By Dr Savin Bapir-Tardy
Humans are most commonly considered to be social beings by nature. This makes an individual’s social life critical in their mental well-being. In fact, an individual’s survival depends on having strong long-lasting relationships, based on mutual trust. Taking into account the importance of our social life, it would be obvious to state that when this is taken away, it can have harmful effects on an individuals’ mental wellbeing.
This need is often used by communities, their leaders to be more specific, to ensure that everyone is obeying the same collective views. Failure to do so is often punished, by the person being banished from the community. This phenomenon is often referred to as shunning or ostracism. Essentially shunning is a form of social shame and humiliation.
More specifically, shunning or ostracising is a form of abuse. It is discrimination and silent bullying. Unfortunately, often people who have been shunned also face other forms of abuse, ranging from death threats and physical assaults to murder.
In everyday language we use shunning and ostracism as being synonymous. However, shunning is a form of ostracism. Ostracism comes from the Greek word ‘ostrakismos’ and this was a technique that was used under the ancient Athenians where citizens who posed a threat to the state were banished from Athens for 10 years.
Human history is rich in examples of ostracism being used within communities and institutions to enforce conformity, punishment or control, or all the above, in order to ensure their identity as a collective group. This means that there is no room for individual thinking or beliefs that go against the collective beliefs or rules.
The phenomenon of shunning and ostracising has often been linked to cults. It is a tactic that is used as a form of punishment for those who are perceived to have transgressed, questioned any of the community’s beliefs or who do not share the same collectively held beliefs.
Shunning is often implemented by community leaders. They encourage families to also shun their family members, including their children. Failure to do so implies a loss of honour within the community and families who refuse are likely to be banished as a whole because they have lost their honour within the community and the community as a whole feel that they had been dishonoured.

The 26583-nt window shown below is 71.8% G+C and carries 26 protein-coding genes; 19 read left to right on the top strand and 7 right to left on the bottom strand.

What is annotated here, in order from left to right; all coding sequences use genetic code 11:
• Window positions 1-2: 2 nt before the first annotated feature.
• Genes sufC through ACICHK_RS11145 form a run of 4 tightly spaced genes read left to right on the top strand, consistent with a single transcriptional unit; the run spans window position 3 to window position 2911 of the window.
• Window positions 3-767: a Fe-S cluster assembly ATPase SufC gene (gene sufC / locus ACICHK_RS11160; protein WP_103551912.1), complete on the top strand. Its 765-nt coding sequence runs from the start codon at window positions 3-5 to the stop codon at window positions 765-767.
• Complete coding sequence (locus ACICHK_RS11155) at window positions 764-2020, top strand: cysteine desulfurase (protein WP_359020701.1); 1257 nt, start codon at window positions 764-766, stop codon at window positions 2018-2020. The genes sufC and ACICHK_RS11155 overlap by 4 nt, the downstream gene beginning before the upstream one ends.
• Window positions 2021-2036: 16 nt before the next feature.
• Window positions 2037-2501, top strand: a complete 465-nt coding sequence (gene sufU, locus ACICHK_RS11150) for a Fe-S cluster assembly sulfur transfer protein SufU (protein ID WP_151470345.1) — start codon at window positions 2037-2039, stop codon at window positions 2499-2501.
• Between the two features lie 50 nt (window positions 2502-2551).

Shunning or ostracism is not limited to cults and is often used in communities where there is a high prevalence of “honour” based violence. This practice is encouraged and continues to be implemented by those who hold some form of authority in the community.
For example, in a recent documentary by Deeyah Khan — ‘Islam’s Non Believers’ — Omer El-Hamdoon makes the statement that the Muslim community is only based on the religion and one must expect to be shunned. Yet there was a denial of this being a form of discrimination. His statement reinforces the ‘us versus them’ mentality and most importantly in that process it promotes and normalises shunning to the audience. This is a common example of how community leaders encourage and normalise shunning to its members.
It is well-documented in research from social psychology that people obey orders that are given from someone in authority. If those in authority are encouraging shunning, people will obey this, regardless of the psychological distress and the damage that it may have on the family.
Adding to this, shunning is a powerful tool for social influence, so leaders use it to ensure that people will obey them, in order to maintain their membership within the community. Let’s not forget, humans are social beings and the prospect of facing social humiliation, shame and rejection are not a prospect that we aim for — in fact, we would do anything to avoid it.
The psychological consequences of being shunned can best be explained as a social death penalty. The immediate effects are isolation from family and the community. There is an attempt to make sense of why this is happening to them. How could the family have rejected them? The person then starts to attack their sense of self, which is also why shunning is often perceived as the death of personhood. This leads to feelings of helplessness, hopelessness and worthlessness, depression, low self-esteem, suicidal ideations and self-harming behaviours.
Also, researchers in psychology have observed a high prevalence of PTSD amongst people who have been shunned. To get a more clear idea of the pain that shunning can cause, researchers have observed that even being a bystander to shunning can have dire psychological consequences. The psychological consequences of being shunned are long. Although, externally there may not be any wounds, internally the wounds are deep and long-lasting.
Working therapeutically with people who have been shunned is very challenging. All of the negative beliefs that they hold about themselves are often, in the eyes of the victim, reinforced by the act of being shunned. Also, individuals who have been shunned live with psychological agony, often for the rest of their life. In the long term, shunning becomes a long-term psychological torture.
Dr Savin Bapir-Tardy is a counselling psychologist at the the Iranian and Kurdish Women’s Rights Organisation (IKWRO) and a lecturer in psychology at the University of West London.